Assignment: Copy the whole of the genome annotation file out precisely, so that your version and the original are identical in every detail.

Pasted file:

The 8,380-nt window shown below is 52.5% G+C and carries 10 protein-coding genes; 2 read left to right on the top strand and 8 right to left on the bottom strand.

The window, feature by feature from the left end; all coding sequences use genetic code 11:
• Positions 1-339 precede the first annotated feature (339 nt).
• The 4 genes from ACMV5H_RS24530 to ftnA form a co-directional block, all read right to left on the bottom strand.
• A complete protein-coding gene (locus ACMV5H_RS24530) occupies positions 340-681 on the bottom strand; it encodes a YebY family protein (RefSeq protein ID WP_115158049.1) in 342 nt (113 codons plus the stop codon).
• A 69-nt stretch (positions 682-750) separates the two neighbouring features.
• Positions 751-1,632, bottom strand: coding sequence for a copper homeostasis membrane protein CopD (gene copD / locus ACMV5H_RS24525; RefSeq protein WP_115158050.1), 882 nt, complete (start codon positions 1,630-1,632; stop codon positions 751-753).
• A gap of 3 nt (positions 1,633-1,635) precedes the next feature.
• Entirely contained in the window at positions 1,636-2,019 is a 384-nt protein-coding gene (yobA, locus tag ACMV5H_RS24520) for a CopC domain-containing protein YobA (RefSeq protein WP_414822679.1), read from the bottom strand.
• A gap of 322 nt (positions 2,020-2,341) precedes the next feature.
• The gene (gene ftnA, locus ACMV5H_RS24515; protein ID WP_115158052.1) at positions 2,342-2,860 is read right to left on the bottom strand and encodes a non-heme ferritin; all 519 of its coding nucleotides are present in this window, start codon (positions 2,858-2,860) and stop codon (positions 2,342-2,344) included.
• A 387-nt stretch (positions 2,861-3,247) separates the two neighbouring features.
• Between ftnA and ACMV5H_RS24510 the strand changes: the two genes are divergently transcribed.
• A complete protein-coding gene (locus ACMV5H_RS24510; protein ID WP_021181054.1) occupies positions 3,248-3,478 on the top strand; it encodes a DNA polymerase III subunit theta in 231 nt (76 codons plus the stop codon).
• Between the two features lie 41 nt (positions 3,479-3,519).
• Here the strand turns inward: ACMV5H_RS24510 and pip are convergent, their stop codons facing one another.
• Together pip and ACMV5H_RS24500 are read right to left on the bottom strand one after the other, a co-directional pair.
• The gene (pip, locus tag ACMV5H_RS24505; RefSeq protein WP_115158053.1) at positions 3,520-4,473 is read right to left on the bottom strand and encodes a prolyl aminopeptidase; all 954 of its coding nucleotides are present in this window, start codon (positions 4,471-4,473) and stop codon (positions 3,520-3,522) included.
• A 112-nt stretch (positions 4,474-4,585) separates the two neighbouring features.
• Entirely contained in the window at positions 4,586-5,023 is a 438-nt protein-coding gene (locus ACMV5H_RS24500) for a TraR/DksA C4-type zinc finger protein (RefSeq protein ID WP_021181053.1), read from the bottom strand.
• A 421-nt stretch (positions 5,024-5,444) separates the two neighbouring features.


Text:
The 8,380-nt window shown below is 52.5% G+C and carries 10 protein-coding genes; 2 read left to right on the top strand and 8 right to left on the bottom strand.

The window, feature by feature from the left end; all coding sequences use genetic code 11:
• Positions 1-339 precede the first annotated feature (339 nt).
• The 4 genes from ACMV5H_RS24530 to ftnA form a co-directional block, all read right to left on the bottom strand.
• A complete protein-coding gene (locus ACMV5H_RS24530) occupies positions 340-681 on the bottom strand; it encodes a YebY family protein (RefSeq protein ID WP_115158049.1) in 342 nt (113 codons plus the stop codon).
• A 69-nt stretch (positions 682-750) separates the two neighbouring features.
• Positions 751-1,632, bottom strand: coding sequence for a copper homeostasis membrane protein CopD (gene copD / locus ACMV5H_RS24525; RefSeq protein WP_115158050.1), 882 nt, complete (start codon positions 1,630-1,632; stop codon positions 751-753).
• A gap of 3 nt (positions 1,633-1,635) precedes the next feature.
• Entirely contained in the window at positions 1,636-2,019 is a 384-nt protein-coding gene (yobA, locus tag ACMV5H_RS24520) for a CopC domain-containing protein YobA (RefSeq protein WP_414822679.1), read from the bottom strand.
• A gap of 322 nt (positions 2,020-2,341) precedes the next feature.
• The gene (gene ftnA, locus ACMV5H_RS24515; protein ID WP_115158052.1) at positions 2,342-2,860 is read right to left on the bottom strand and encodes a non-heme ferritin; all 519 of its coding nucleotides are present in this window, start codon (positions 2,858-2,860) and stop codon (positions 2,342-2,344) included.
• A 387-nt stretch (positions 2,861-3,247) separates the two neighbouring features.
• Between ftnA and ACMV5H_RS24510 the strand changes: the two genes are divergently transcribed.
• A complete protein-coding gene (locus ACMV5H_RS24510; protein ID WP_021181054.1) occupies positions 3,248-3,478 on the top strand; it encodes a DNA polymerase III subunit theta in 231 nt (76 codons plus the stop codon).
• Between the two features lie 41 nt (positions 3,479-3,519).
• Here the strand turns inward: ACMV5H_RS24510 and pip are convergent, their stop codons facing one another.
• Together pip and ACMV5H_RS24500 are read right to left on the bottom strand one after the other, a co-directional pair.
• The gene (pip, locus tag ACMV5H_RS24505; RefSeq protein WP_115158053.1) at positions 3,520-4,473 is read right to left on the bottom strand and encodes a prolyl aminopeptidase; all 954 of its coding nucleotides are present in this window, start codon (positions 4,471-4,473) and stop codon (positions 3,520-3,522) included.
• A 112-nt stretch (positions 4,474-4,585) separates the two neighbouring features.
• Entirely contained in the window at positions 4,586-5,023 is a 438-nt protein-coding gene (locus ACMV5H_RS24500) for a TraR/DksA C4-type zinc finger protein (RefSeq protein ID WP_021181053.1), read from the bottom strand.
• A 421-nt stretch (positions 5,024-5,444) separates the two neighbouring features.